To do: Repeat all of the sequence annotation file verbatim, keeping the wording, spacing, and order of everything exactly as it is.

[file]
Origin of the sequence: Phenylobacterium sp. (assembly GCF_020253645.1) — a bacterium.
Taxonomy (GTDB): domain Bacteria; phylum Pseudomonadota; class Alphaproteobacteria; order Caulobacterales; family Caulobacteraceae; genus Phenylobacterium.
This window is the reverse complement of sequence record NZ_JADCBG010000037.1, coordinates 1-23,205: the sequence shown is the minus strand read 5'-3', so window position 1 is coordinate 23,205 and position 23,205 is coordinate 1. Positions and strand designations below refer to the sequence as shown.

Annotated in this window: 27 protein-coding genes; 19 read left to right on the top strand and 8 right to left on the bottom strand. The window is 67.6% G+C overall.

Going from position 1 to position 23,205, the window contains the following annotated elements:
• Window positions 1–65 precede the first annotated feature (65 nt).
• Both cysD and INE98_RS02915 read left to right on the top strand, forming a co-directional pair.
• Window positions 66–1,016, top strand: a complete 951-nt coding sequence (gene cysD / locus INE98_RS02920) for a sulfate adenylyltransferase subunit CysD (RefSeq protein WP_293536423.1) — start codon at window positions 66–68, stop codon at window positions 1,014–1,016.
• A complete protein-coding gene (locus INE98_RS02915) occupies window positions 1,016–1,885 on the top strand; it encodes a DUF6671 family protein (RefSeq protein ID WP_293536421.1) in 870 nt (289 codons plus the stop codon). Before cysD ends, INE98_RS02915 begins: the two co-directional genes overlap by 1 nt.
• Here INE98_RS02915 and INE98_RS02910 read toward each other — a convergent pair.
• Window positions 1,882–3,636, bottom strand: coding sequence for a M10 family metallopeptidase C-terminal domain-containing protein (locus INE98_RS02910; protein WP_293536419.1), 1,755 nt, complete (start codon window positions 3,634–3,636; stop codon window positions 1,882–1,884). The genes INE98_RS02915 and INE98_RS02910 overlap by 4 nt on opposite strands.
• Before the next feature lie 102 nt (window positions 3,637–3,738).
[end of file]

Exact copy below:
Origin of the sequence: Phenylobacterium sp. (assembly GCF_020253645.1) — a bacterium.
Taxonomy (GTDB): domain Bacteria; phylum Pseudomonadota; class Alphaproteobacteria; order Caulobacterales; family Caulobacteraceae; genus Phenylobacterium.
This window is the reverse complement of sequence record NZ_JADCBG010000037.1, coordinates 1-23,205: the sequence shown is the minus strand read 5'-3', so window position 1 is coordinate 23,205 and position 23,205 is coordinate 1. Positions and strand designations below refer to the sequence as shown.

Annotated in this window: 27 protein-coding genes; 19 read left to right on the top strand and 8 right to left on the bottom strand. The window is 67.6% G+C overall.

Going from position 1 to position 23,205, the window contains the following annotated elements:
• Window positions 1–65 precede the first annotated feature (65 nt).
• Both cysD and INE98_RS02915 read left to right on the top strand, forming a co-directional pair.
• Window positions 66–1,016, top strand: a complete 951-nt coding sequence (gene cysD / locus INE98_RS02920) for a sulfate adenylyltransferase subunit CysD (RefSeq protein WP_293536423.1) — start codon at window positions 66–68, stop codon at window positions 1,014–1,016.
• A complete protein-coding gene (locus INE98_RS02915) occupies window positions 1,016–1,885 on the top strand; it encodes a DUF6671 family protein (RefSeq protein ID WP_293536421.1) in 870 nt (289 codons plus the stop codon). Before cysD ends, INE98_RS02915 begins: the two co-directional genes overlap by 1 nt.
• Here INE98_RS02915 and INE98_RS02910 read toward each other — a convergent pair.
• Window positions 1,882–3,636, bottom strand: coding sequence for a M10 family metallopeptidase C-terminal domain-containing protein (locus INE98_RS02910; protein WP_293536419.1), 1,755 nt, complete (start codon window positions 3,634–3,636; stop codon window positions 1,882–1,884). The genes INE98_RS02915 and INE98_RS02910 overlap by 4 nt on opposite strands.
• Before the next feature lie 102 nt (window positions 3,637–3,738).